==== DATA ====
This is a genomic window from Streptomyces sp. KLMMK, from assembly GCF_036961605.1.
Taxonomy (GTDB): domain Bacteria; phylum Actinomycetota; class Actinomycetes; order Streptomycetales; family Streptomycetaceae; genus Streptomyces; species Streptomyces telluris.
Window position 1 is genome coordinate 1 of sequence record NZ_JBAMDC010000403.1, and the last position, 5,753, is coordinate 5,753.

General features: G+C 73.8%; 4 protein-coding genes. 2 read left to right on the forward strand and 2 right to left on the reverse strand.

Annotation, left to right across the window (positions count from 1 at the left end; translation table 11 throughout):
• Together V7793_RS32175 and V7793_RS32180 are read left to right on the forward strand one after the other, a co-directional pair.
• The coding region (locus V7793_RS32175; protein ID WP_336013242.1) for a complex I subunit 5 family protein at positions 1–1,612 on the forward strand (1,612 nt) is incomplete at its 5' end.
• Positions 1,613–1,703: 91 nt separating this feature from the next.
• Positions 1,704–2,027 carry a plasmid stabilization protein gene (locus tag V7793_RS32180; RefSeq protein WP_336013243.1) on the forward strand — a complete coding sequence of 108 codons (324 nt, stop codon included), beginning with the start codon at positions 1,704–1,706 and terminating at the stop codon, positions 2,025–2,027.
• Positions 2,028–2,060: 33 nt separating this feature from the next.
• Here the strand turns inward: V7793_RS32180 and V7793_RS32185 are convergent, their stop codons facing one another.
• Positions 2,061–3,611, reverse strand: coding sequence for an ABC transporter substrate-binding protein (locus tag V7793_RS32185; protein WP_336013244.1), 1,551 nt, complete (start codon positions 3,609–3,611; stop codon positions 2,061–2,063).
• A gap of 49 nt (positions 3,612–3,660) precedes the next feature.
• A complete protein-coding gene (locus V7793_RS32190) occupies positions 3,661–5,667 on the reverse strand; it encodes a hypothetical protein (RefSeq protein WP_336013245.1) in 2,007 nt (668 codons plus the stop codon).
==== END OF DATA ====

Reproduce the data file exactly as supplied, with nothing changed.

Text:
This is a genomic window from Streptomyces sp. KLMMK, from assembly GCF_036961605.1.
Taxonomy (GTDB): domain Bacteria; phylum Actinomycetota; class Actinomycetes; order Streptomycetales; family Streptomycetaceae; genus Streptomyces; species Streptomyces telluris.
Window position 1 is genome coordinate 1 of sequence record NZ_JBAMDC010000403.1, and the last position, 5,753, is coordinate 5,753.

General features: G+C 73.8%; 4 protein-coding genes. 2 read left to right on the forward strand and 2 right to left on the reverse strand.

Annotation, left to right across the window (positions count from 1 at the left end; translation table 11 throughout):
• Together V7793_RS32175 and V7793_RS32180 are read left to right on the forward strand one after the other, a co-directional pair.
• The coding region (locus V7793_RS32175; protein ID WP_336013242.1) for a complex I subunit 5 family protein at positions 1–1,612 on the forward strand (1,612 nt) is incomplete at its 5' end.
• Positions 1,613–1,703: 91 nt separating this feature from the next.
• Positions 1,704–2,027 carry a plasmid stabilization protein gene (locus tag V7793_RS32180; RefSeq protein WP_336013243.1) on the forward strand — a complete coding sequence of 108 codons (324 nt, stop codon included), beginning with the start codon at positions 1,704–1,706 and terminating at the stop codon, positions 2,025–2,027.
• Positions 2,028–2,060: 33 nt separating this feature from the next.
• Here the strand turns inward: V7793_RS32180 and V7793_RS32185 are convergent, their stop codons facing one another.
• Positions 2,061–3,611, reverse strand: coding sequence for an ABC transporter substrate-binding protein (locus tag V7793_RS32185; protein WP_336013244.1), 1,551 nt, complete (start codon positions 3,609–3,611; stop codon positions 2,061–2,063).
• A gap of 49 nt (positions 3,612–3,660) precedes the next feature.
• A complete protein-coding gene (locus V7793_RS32190) occupies positions 3,661–5,667 on the reverse strand; it encodes a hypothetical protein (RefSeq protein WP_336013245.1) in 2,007 nt (668 codons plus the stop codon).